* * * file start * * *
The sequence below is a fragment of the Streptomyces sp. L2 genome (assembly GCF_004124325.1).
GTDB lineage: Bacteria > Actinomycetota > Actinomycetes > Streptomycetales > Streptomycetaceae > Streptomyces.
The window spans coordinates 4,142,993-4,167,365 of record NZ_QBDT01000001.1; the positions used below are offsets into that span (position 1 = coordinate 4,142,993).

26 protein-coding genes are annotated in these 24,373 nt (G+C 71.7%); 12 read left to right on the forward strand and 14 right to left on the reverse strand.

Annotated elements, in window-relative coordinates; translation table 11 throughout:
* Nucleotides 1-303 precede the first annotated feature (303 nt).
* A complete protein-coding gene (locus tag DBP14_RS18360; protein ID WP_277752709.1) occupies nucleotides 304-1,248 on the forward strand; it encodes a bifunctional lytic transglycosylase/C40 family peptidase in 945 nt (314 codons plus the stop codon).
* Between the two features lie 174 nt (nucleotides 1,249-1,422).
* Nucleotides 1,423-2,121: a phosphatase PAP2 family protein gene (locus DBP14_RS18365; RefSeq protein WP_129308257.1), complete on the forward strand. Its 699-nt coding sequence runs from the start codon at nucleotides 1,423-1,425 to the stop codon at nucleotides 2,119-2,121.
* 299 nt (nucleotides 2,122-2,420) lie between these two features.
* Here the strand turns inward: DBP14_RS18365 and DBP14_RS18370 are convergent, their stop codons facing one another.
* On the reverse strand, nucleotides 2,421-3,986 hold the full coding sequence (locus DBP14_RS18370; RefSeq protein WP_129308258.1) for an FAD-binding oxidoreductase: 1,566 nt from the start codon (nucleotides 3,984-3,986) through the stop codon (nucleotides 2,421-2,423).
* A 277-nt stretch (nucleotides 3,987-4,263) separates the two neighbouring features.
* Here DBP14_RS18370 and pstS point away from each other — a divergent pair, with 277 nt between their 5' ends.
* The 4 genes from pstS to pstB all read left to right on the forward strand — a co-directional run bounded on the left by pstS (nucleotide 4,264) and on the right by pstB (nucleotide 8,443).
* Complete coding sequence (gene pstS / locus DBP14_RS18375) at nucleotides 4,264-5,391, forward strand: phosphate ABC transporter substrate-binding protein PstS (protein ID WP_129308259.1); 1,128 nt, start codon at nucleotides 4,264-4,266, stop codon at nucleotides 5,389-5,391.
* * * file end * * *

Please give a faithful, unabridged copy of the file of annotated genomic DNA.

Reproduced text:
The sequence below is a fragment of the Streptomyces sp. L2 genome (assembly GCF_004124325.1).
GTDB lineage: Bacteria > Actinomycetota > Actinomycetes > Streptomycetales > Streptomycetaceae > Streptomyces.
The window spans coordinates 4,142,993-4,167,365 of record NZ_QBDT01000001.1; the positions used below are offsets into that span (position 1 = coordinate 4,142,993).

26 protein-coding genes are annotated in these 24,373 nt (G+C 71.7%); 12 read left to right on the forward strand and 14 right to left on the reverse strand.

Annotated elements, in window-relative coordinates; translation table 11 throughout:
* Nucleotides 1-303 precede the first annotated feature (303 nt).
* A complete protein-coding gene (locus tag DBP14_RS18360; protein ID WP_277752709.1) occupies nucleotides 304-1,248 on the forward strand; it encodes a bifunctional lytic transglycosylase/C40 family peptidase in 945 nt (314 codons plus the stop codon).
* Between the two features lie 174 nt (nucleotides 1,249-1,422).
* Nucleotides 1,423-2,121: a phosphatase PAP2 family protein gene (locus DBP14_RS18365; RefSeq protein WP_129308257.1), complete on the forward strand. Its 699-nt coding sequence runs from the start codon at nucleotides 1,423-1,425 to the stop codon at nucleotides 2,119-2,121.
* 299 nt (nucleotides 2,122-2,420) lie between these two features.
* Here the strand turns inward: DBP14_RS18365 and DBP14_RS18370 are convergent, their stop codons facing one another.
* On the reverse strand, nucleotides 2,421-3,986 hold the full coding sequence (locus DBP14_RS18370; RefSeq protein WP_129308258.1) for an FAD-binding oxidoreductase: 1,566 nt from the start codon (nucleotides 3,984-3,986) through the stop codon (nucleotides 2,421-2,423).
* A 277-nt stretch (nucleotides 3,987-4,263) separates the two neighbouring features.
* Here DBP14_RS18370 and pstS point away from each other — a divergent pair, with 277 nt between their 5' ends.
* The 4 genes from pstS to pstB all read left to right on the forward strand — a co-directional run bounded on the left by pstS (nucleotide 4,264) and on the right by pstB (nucleotide 8,443).
* Complete coding sequence (gene pstS / locus DBP14_RS18375) at nucleotides 4,264-5,391, forward strand: phosphate ABC transporter substrate-binding protein PstS (protein ID WP_129308259.1); 1,128 nt, start codon at nucleotides 4,264-4,266, stop codon at nucleotides 5,389-5,391.